By NBF News
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•Mother's love:
Melinda Arnold (left) was born without a uterus. She hopes to become one of the first women in the world to give birth after a womb transplant from her mother, Denise (right).

The uterus is taken from the donor through an incision in the abdomen and placed on a bed of ice. The blood vessels to the uterus are flushed with cold preservation solution. The 3-hour operation of the donor ends after the top of the vagina is sewn up.

An intensive care nurse is so desperate to have a baby she has decided to undergo a womb transplant from her own mother. It means that should the operation be successful her child would be born from the same uterus from which she herself was born. Melinda Arnold, 34, from Melbourne in Australia, was born without a womb but has ovaries that produce eggs.

Her mother's age has not been disclosed, however she would only be accepted as a viable womb donor if she was pre-menopausal. The average age for a woman to reach the menopause is 52. Melinda and her husband Andrew were devastated after two attempts to use her mother as a surrogate and one attempt using a friend failed. They said attempts to have an interstate adoption had also come to nothing.

'Becoming a mother is something that has always been in me,' Mrs Arnold told the Herald Sun. 'It is ingrained in me. It is who I am. That's why I have gone into the work I have, as a neonatal intensive care nurse, so I could channel that passion into helping other mothers and their babies.'

Now her own mother, Denise Allen, says she is prepared to go under the knife to give her daughter one more chance.

'People looking at her (Melinda) would never know the heartache that she carries about, but I see the chink,' Ms Allen told the Australian Sunday Telegraph. 'I also know that if anyone can do this, my daughter can.' Mrs Arnold says she and her mother hope to join a programme run by Professor Mats Brannstrom at Gothenburg University in Sweden. The team plans to perform the world's first live womb transplant next year. The procedure involves performing a hysterectomy on the donor and inserting the whole organ into the pelvis region of the patient.

The uterus – which is needed to nourish and carry a baby to term – is attached via the patient's blood vessels and vagina. It is not attached to the woman's fallopian tubes to make it easier to remove eggs from the ovaries later. If all goes well a fertilised egg can be inserted in to the transplanted womb a year later. During pregnancy the woman and baby are monitored closely as the dose of of immunosuppressant medication may need to be adjusted, in order to prevent the uterus being rejected.

If the pregnancy is successful the baby is born via planned caesarean. The womb is then removed from the new mother unless she wants to try for another child. This procedure has been successfully test in rats and scientists are in final tests with baboons. The Swedish medical team hope to perform the first human transplant next year. For Mrs Arnold, who has been with her partner for 12 years, the breakthrough treatment can't come soon enough.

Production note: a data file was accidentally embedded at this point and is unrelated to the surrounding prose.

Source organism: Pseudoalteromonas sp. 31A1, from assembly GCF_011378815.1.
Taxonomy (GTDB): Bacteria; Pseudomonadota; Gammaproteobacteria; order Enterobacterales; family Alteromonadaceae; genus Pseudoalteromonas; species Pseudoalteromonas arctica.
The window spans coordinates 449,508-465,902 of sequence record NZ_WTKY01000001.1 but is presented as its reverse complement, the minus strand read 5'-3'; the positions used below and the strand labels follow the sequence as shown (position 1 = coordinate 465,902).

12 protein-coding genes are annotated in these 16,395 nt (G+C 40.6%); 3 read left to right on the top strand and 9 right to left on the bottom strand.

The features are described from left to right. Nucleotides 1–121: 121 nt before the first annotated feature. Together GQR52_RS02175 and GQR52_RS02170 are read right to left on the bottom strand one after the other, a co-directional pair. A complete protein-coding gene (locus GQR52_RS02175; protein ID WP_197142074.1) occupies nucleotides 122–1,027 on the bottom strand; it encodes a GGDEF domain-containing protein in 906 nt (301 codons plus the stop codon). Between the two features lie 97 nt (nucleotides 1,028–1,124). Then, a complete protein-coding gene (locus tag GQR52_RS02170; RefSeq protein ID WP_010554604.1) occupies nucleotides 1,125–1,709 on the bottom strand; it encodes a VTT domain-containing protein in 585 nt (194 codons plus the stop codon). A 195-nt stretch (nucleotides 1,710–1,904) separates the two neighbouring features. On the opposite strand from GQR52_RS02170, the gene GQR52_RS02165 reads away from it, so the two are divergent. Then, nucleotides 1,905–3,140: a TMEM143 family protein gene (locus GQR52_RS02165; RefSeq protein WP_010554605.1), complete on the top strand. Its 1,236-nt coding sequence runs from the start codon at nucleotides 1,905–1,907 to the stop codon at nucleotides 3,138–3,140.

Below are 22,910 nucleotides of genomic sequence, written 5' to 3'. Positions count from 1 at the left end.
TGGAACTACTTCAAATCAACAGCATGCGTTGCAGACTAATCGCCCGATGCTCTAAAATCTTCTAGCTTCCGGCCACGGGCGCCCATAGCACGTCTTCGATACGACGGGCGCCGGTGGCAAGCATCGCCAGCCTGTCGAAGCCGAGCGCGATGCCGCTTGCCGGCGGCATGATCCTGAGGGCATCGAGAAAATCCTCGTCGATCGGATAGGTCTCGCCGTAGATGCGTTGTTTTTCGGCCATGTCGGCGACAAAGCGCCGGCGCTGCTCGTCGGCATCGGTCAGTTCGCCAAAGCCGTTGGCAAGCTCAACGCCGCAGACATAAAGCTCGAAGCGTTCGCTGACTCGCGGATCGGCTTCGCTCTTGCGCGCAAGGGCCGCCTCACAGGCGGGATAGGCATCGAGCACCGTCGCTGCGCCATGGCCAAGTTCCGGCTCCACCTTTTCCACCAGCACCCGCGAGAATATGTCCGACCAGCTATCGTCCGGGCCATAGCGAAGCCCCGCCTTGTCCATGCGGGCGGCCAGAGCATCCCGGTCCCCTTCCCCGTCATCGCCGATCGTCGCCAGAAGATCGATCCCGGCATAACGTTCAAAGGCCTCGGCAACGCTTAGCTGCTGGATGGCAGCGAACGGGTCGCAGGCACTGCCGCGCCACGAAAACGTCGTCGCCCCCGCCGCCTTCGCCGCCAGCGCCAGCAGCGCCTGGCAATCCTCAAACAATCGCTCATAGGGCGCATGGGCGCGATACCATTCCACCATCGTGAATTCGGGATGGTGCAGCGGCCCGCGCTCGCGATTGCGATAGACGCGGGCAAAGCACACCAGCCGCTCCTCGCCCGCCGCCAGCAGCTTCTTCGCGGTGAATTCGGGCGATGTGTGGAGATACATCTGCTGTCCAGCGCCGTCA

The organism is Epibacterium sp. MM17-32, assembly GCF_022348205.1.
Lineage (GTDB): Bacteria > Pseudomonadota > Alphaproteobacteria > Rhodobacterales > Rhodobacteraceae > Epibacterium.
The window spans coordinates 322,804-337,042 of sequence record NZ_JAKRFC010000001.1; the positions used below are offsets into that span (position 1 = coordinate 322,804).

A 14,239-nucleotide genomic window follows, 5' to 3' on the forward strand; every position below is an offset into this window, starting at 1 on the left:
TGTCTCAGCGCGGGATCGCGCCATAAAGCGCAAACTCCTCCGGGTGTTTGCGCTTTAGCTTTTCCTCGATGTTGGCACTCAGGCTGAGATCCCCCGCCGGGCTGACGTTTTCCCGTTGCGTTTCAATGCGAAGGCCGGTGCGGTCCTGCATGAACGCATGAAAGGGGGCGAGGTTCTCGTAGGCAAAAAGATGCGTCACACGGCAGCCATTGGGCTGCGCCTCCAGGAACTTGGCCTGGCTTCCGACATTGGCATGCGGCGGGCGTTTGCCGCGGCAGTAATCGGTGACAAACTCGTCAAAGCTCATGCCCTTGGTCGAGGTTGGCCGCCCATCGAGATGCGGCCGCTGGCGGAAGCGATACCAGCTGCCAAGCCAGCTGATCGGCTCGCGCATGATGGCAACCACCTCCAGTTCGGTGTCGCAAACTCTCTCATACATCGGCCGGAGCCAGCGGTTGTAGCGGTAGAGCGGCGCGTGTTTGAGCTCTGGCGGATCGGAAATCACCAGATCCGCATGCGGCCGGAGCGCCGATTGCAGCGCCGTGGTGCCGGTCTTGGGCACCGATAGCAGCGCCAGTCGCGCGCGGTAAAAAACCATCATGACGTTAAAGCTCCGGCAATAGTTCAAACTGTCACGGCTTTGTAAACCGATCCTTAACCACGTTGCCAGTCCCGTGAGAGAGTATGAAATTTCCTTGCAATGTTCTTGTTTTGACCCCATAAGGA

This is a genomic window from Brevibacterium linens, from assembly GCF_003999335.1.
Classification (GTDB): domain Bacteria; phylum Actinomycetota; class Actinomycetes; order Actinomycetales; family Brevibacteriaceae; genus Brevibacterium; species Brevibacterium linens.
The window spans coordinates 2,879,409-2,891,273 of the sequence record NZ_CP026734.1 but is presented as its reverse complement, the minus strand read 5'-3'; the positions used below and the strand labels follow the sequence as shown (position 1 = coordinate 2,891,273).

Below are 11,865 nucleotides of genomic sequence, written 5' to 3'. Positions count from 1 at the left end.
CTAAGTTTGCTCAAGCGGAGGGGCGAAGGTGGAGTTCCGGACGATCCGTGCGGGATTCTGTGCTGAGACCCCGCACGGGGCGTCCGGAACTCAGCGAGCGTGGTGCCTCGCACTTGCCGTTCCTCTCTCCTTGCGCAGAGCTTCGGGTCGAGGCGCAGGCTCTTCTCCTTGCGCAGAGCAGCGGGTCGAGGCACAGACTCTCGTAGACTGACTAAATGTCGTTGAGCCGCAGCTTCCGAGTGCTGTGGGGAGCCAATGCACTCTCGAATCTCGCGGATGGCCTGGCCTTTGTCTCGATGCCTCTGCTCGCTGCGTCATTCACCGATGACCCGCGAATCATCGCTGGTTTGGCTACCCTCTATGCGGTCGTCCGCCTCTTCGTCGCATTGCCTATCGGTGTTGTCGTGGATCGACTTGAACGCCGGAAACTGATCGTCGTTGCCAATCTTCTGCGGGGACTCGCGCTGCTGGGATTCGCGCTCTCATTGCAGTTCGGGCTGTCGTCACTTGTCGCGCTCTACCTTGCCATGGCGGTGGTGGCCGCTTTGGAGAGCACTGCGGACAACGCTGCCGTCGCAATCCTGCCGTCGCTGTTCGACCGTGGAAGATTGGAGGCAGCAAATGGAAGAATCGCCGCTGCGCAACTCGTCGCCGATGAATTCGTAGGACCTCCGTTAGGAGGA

'I owe it to myself to give this a go,' Mrs Arnold told the Herald Sun.

'If it doesn't work for me, I hope to raise awareness and perhaps it can work for another woman.' The procedure offers a potential new option for one in 5,000 women born without a womb. However, the procedure raises a number of ethical concerns as the uterus could be rejected while the foetus is still alive. Anti-rejections drugs that a mother would have to take could also pose possible risks to the developing baby. A spokesman for the Uterus Transplantation Project, said the ethical perspective was being discussed and that womb recipients would undergo mandatory psychological counseling to make sure they were fully away of the risks.

'Many planned pregnancies today are associated with increased risks for foetal complications, such as congenital malformations in pregnancies of diabetics but these risks are balanced against the wish of parents,' they added in a statement on their website. In October this year a 21-year-old woman became the first woman in the world to receive a womb from a deceased donor. Doctors at Akdeniz University Hospital in Turkey successfully transplanted a womb on August 9 to Derya Sert who was born without a uterus.

It was the second womb transplant to be performed in the world, the first being in Saudi Arabia in 2000 from a living donor. However, this failed after 99 days due to heavy clotting and doctors had to remove the organ. Micro-surgeon Omer Ozkan, said: 'The surgery was a success … (But) we will be successful when she has her baby,' Ozkan said.

'For now we are happy that the tissue is living.' Mrs Sert will now need to wait a minimum of six months before attempting to have IVF.

Fellow doctor Munire Erman Akar said during pregnancy, 'there are many risks like congenital anomalies because of the immunosuppressive (drugs), and intrauterine growth retardation, preterm labour.' Lowering the dose of the drugs is critical for Sert to carry a healthy baby through pregnancy. Mrs Sert has already started to menstruate, which is an important sign that her womb is working.

'We can see it from the ultrasound that the endometrium lining is perfect,' Akar added.